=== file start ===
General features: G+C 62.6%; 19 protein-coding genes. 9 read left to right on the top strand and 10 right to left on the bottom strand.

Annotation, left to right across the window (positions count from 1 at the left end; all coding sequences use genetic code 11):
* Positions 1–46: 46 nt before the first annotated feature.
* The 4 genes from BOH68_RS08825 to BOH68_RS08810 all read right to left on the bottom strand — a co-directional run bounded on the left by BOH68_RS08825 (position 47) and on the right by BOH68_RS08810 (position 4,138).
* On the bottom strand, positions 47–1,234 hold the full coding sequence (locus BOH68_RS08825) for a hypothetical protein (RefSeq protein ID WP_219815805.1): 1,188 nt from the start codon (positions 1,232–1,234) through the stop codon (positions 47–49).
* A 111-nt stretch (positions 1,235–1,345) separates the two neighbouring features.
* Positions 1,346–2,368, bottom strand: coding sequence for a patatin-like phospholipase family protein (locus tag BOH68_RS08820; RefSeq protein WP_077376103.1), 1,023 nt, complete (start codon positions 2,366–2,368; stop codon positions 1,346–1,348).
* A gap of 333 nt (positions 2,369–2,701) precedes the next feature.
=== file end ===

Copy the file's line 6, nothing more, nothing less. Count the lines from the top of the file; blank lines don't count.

* A 111-nt stretch (positions 1,235–1,345) separates the two neighbouring features.